US: Big Pharma’s Little Secret: Drug Cross-Contamination Is Rampant

Machines that make one kind of pill often have traces of others—an issue so serious it can jeopardize Olympic dreams.

Brady Ellison, a three-time U.S. Olympic medalist in archery, is going for gold in Tokyo, though he was almost disqualified. Pills he takes for a thyroid condition contained traces of a drug banned by anti-doping authorities. “I had absolutely no clue,” says Ellison, 32.

While few have access to Olympics substance testing, many would find themselves in a similar situation if they did. The trillion-dollar prescription-drug industry has a problem it doesn’t like to talk about and doesn’t fully understand. Manufacturers stamp out pills for one condition on the same machines they use to stamp out pills for a different one, and while they’re supposed to clean between production rounds, trace contamination is common and, some argue, inevitable.

Qualifiers Tokyo Olympics - Archery
Ellison on June 19.

Current and former U.S. Food and Drug Administration inspectors, who spoke on condition of anonymity, say the extent of the contamination is unclear, because companies largely police themselves, workers get sloppy, and supervisors are lax. More should be done, they say, but how much and at what cost are a matter of keen debate. Ellison’s pills contained a diuretic, which Olympics officials ban because it can be used to flush—and therefore hide—illegal substances. It didn’t affect him, but the inspectors say its presence hints at a larger problem.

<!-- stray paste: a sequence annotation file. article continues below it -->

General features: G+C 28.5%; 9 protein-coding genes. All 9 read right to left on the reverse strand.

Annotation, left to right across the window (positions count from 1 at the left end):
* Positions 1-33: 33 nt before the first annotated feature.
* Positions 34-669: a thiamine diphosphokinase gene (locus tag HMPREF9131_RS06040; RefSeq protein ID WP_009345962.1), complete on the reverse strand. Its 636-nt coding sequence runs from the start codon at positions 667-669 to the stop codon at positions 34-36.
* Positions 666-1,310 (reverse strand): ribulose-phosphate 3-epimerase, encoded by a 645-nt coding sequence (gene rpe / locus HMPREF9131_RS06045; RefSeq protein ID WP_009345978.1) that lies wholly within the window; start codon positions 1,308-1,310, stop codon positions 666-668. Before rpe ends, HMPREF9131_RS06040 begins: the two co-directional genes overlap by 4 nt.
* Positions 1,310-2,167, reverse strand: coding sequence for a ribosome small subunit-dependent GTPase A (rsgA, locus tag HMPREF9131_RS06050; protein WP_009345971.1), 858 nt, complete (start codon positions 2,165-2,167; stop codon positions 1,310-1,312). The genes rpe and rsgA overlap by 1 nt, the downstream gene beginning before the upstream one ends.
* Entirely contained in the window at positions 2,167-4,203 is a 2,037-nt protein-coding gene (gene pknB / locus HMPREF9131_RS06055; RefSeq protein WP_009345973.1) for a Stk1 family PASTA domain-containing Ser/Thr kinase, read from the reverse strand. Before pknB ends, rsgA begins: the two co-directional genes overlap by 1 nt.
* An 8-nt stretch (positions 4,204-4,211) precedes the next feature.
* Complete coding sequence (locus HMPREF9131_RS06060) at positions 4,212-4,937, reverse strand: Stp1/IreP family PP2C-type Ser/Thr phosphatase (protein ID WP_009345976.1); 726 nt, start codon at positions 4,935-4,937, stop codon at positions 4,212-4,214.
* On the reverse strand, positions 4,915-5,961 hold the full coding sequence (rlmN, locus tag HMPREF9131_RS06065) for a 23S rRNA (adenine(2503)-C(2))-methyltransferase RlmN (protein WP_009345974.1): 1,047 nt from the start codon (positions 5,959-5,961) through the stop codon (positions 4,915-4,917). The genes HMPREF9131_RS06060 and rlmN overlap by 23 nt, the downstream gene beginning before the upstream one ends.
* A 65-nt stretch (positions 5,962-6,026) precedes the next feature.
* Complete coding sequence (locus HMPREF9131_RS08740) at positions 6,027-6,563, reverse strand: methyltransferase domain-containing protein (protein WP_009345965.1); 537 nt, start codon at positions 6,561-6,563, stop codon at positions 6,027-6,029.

“I wish I could say everything is perfectly safe,” says Jim Agalloco, an industry consultant who worked in pharmaceutical manufacturing for almost 20 years, including at Pfizer Inc.

In 2019, before the pandemic, the FDA publicly reprimanded 21 companies for cross-contamination. In many other instances, federal regulators handled it behind closed doors. Mylan NV was among the 21 scolded in public. One of the largest generic drug makers until it merged with Pfizer’s Upjohn last year to sell brand-name and generic drugs, it got a warning letter expressing concerns over cross-contamination at a plant in India with a drug that contained probable carcinogens called nitrosamines.

Starting in 2018, there was a global recall of blood pressure pills tainted with nitrosamines, cancer-causing chemicals later also found in the diabetes drug metformin, the heartburn medication Zantac and its generics ranitidine, and Pfizer’s smoking-cessation drug Chantix. The tainted blood pressure pills were the subject of a 2019 Bloomberg Businessweek cover story that chronicled how the contamination occurred and failures by industry and the FDA to find the carcinogens sooner. Mylan had failed “to clean equipment and utensils to prevent contamination or carry-over of a material” the FDA said.

Mylan had received a similar warning in 2018 at its Morgantown, W.Va., factory, after an inspection led it to recall 2.5 million loxapine capsules for schizophrenia. In 2020 it got a letter about a different plant in India. That warning listed a second violation: failure to thoroughly investigate when routine testing shows a product doesn’t meet U.S. standards for cross-contamination or anything else.